How to Turn a Vintage Door Into a Dining Table
Learn how to diy a door dining table from vintage door like homeowner Tiffany St. John did when she and her husband, Ryan, found two old pharmacy doors inside their 1800s home.
When preserving features of a 200-year-old home, not everything will continue to serve its original function. One of Tiffany’s favorite DIY projects came in the form of the DIY door dining table. When they purchased the home, they found two pharmacy doors inside—one of which is now the top of their dining room table. Here's how she DIY'ed a vintage door into a dining table!
How To DIY a Door Dining Table
What You’ll Need:
- Vintage door
- Stripper (we recommend a nontoxic version like CitriStrip)
- Plastic scrapers
- Protective gloves
- Optional: paint stripper after-wash
- Optional: kitchen scrub pads
- Sandpaper, 220-grit or higher
- Stain or paint of choice (Tiffany used Rustoleum stain)
- Paint brush
- Clear sealer or varnish
- Optional: glass pieces for top of table
- 4 table legs of choice
What You’ll Do:
- First, strip the old finish off the vintage door. Depending on the type and age of the finish, you may need multiple rounds of stripper. If the door still has a sticky surface after the finish is gone, use kitchen scrub pads and a paint stripper after-wash to get the residue off.
- Sand the door until all the finish is gone and the surface is smooth. Wipe any sawdust off with a clean rag.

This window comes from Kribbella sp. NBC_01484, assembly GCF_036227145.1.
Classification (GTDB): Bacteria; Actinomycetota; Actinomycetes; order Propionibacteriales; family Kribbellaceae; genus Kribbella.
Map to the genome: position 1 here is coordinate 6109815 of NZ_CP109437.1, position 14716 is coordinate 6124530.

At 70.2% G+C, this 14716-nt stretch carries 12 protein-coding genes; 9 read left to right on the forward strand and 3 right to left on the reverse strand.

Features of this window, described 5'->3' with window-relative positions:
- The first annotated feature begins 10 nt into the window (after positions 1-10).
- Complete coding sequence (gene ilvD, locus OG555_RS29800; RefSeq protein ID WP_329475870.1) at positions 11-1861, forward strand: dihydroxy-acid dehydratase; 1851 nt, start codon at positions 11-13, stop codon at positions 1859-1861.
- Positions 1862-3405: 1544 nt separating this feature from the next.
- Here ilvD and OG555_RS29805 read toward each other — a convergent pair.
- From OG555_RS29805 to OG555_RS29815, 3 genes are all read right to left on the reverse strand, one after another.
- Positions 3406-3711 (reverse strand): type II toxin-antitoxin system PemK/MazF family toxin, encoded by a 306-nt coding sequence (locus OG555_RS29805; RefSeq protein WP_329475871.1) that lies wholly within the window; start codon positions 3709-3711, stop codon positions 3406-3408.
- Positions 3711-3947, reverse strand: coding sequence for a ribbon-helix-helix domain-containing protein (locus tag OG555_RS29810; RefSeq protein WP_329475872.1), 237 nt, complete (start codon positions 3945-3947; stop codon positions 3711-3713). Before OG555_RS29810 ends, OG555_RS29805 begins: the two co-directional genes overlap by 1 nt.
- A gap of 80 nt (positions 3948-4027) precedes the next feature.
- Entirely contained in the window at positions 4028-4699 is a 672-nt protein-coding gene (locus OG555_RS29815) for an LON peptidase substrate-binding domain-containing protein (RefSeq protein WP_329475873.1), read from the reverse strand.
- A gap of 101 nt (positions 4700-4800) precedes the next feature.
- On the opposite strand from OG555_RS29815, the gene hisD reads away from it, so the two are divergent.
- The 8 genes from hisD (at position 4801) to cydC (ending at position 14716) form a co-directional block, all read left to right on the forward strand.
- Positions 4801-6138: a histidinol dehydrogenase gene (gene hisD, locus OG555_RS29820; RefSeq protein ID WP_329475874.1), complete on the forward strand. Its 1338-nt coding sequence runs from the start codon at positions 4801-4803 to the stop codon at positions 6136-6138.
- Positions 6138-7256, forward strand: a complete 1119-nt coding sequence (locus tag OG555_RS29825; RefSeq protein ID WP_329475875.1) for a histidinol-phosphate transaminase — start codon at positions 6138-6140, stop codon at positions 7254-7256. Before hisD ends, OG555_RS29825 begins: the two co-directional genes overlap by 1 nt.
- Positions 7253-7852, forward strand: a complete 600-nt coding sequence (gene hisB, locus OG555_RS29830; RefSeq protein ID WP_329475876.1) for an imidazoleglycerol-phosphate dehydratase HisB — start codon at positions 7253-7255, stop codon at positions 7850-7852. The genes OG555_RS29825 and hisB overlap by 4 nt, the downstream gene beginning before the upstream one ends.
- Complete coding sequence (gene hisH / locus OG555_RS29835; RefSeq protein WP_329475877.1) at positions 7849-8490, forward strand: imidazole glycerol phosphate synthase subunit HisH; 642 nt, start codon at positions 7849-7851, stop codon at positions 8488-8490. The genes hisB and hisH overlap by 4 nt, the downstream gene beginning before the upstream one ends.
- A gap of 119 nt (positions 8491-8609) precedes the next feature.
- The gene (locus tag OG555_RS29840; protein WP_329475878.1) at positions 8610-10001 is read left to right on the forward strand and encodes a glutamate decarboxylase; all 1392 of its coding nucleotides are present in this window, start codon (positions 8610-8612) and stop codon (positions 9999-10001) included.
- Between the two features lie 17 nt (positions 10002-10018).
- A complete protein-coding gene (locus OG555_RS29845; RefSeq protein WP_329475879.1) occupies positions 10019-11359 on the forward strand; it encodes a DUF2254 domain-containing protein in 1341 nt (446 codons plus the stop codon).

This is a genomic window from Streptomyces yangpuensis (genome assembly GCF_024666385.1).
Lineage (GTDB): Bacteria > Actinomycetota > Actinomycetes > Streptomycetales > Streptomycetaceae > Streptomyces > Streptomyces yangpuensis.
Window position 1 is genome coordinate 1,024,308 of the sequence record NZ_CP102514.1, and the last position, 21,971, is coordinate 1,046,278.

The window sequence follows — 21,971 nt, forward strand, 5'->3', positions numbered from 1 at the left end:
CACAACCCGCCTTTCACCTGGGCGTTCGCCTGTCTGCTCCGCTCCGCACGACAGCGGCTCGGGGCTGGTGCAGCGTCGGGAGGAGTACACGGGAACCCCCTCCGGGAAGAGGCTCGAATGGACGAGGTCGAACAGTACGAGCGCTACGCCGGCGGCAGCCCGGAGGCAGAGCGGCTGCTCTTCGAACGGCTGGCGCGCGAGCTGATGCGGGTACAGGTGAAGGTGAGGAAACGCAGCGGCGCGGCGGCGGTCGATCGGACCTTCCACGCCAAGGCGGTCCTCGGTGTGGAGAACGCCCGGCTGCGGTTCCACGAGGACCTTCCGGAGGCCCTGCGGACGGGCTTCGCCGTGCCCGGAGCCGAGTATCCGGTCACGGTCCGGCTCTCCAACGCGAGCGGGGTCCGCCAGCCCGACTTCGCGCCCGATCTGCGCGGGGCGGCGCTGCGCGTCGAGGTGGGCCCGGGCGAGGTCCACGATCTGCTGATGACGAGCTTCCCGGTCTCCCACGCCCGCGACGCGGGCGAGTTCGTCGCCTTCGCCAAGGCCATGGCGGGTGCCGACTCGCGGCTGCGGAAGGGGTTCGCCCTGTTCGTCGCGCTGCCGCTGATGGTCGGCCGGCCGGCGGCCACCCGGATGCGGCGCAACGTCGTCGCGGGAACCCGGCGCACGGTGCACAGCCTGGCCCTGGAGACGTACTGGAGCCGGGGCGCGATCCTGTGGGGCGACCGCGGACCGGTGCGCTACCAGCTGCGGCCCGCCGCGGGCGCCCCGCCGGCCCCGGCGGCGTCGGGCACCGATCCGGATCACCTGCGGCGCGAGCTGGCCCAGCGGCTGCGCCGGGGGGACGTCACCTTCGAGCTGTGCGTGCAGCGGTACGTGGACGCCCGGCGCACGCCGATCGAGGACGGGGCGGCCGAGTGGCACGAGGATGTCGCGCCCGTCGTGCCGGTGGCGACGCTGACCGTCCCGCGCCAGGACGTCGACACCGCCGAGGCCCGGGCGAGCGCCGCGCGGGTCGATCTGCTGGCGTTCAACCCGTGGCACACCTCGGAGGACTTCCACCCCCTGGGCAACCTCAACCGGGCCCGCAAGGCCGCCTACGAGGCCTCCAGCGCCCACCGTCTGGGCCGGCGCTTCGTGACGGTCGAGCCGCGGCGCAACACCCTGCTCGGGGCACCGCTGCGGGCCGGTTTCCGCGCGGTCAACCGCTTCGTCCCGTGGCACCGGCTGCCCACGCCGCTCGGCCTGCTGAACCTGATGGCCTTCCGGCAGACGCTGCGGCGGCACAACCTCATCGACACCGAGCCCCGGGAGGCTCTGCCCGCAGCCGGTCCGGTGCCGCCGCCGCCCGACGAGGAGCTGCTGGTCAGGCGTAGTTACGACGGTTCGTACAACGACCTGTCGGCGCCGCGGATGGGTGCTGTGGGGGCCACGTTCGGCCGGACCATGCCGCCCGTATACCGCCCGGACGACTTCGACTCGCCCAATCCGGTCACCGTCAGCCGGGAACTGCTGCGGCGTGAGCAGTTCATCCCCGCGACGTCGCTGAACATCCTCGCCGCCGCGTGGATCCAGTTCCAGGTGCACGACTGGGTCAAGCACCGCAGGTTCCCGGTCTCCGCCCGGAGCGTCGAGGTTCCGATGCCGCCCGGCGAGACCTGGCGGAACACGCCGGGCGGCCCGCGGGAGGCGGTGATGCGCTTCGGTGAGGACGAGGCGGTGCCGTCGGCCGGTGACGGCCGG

- Paint your DIY door dining table in the paint or stain of your choice. Tiffany used a mix of gray and brown Rustoleum stain to get the exact shade she wanted. Let it dry between each coat.
- Seal the new finish with a clear enamel or varnish to protect it. Let it dry completely.
- If the door had glass pieces, you can replace them with new pieces, or get a cut of glass the dimensions of the full door for a glass top.
- For the table legs: If your pieces are vintage (Tiffany used old porch posts), repeat the stripping, sanding and painting process. If you choose new table legs, skip the stripping and go right to sanding and painting.
- Attach the table legs to the bottom of the door, then insert the glass pieces or top for a finished dining table.
If you love the historic look, you'll appreciate this Historic Folk Victorian Home Revival and our Project House in Minden, Lousiana. Of course, don’t forget to follow us on Instagram, Facebook and Pinterest to get your daily dose of farmhouse inspiration!
Dani Grace first joined Engaged Media's staff as an intern in 2019 but has continued to contribute as a freelance writer ever since. With her background in journalism and right-brained functionality, Dani has thoroughly enjoyed filling the pages of Cottages & Bungalows and American Farmhouse Style magazines with homeowners' and designers' stories and tricks of the trade—though her passion for cooking induces a serotonin boost when she gets to sneak in a book review about the next cottagecore food craze! When she's not crafting narratives about interior design, Dani works in sustainability consulting for the built environment with VCA Green, specifically in green building certifications and energy efficiency (cutting down on greenhouse gas emissions!). As a certified TRUE Zero Waste advisor through the Green Business Certification Inc., Dani's true motivation in life is helping people, businesses and buildings cut down on waste and facilitate healthier, more sustainable lifestyles. In her spare time, Dani can be found munching on a home-cooked meal while watching hockey or at the beach to the music of Steely Dan or Jack Johnson (and everyone in between).